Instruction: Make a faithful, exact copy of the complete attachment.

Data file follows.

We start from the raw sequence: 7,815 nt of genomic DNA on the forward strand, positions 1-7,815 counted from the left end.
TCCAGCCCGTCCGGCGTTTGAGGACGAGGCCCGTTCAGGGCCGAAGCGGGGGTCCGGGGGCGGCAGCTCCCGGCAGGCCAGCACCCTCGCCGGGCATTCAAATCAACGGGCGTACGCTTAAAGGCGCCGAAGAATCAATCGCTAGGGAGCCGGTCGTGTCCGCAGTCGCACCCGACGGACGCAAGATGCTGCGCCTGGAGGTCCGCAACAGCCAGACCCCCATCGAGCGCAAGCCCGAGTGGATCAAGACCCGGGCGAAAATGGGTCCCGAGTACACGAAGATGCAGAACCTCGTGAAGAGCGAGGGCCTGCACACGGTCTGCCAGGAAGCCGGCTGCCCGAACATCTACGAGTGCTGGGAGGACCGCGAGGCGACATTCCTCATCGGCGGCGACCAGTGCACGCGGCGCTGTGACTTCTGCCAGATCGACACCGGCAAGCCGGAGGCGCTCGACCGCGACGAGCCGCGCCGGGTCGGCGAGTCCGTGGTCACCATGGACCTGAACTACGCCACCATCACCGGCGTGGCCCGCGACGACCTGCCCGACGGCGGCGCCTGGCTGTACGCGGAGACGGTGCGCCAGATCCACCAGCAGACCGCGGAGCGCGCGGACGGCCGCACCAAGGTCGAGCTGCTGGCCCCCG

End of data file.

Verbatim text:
We start from the raw sequence: 7,815 nt of genomic DNA on the forward strand, positions 1-7,815 counted from the left end.
TCCAGCCCGTCCGGCGTTTGAGGACGAGGCCCGTTCAGGGCCGAAGCGGGGGTCCGGGGGCGGCAGCTCCCGGCAGGCCAGCACCCTCGCCGGGCATTCAAATCAACGGGCGTACGCTTAAAGGCGCCGAAGAATCAATCGCTAGGGAGCCGGTCGTGTCCGCAGTCGCACCCGACGGACGCAAGATGCTGCGCCTGGAGGTCCGCAACAGCCAGACCCCCATCGAGCGCAAGCCCGAGTGGATCAAGACCCGGGCGAAAATGGGTCCCGAGTACACGAAGATGCAGAACCTCGTGAAGAGCGAGGGCCTGCACACGGTCTGCCAGGAAGCCGGCTGCCCGAACATCTACGAGTGCTGGGAGGACCGCGAGGCGACATTCCTCATCGGCGGCGACCAGTGCACGCGGCGCTGTGACTTCTGCCAGATCGACACCGGCAAGCCGGAGGCGCTCGACCGCGACGAGCCGCGCCGGGTCGGCGAGTCCGTGGTCACCATGGACCTGAACTACGCCACCATCACCGGCGTGGCCCGCGACGACCTGCCCGACGGCGGCGCCTGGCTGTACGCGGAGACGGTGCGCCAGATCCACCAGCAGACCGCGGAGCGCGCGGACGGCCGCACCAAGGTCGAGCTGCTGGCCCCCG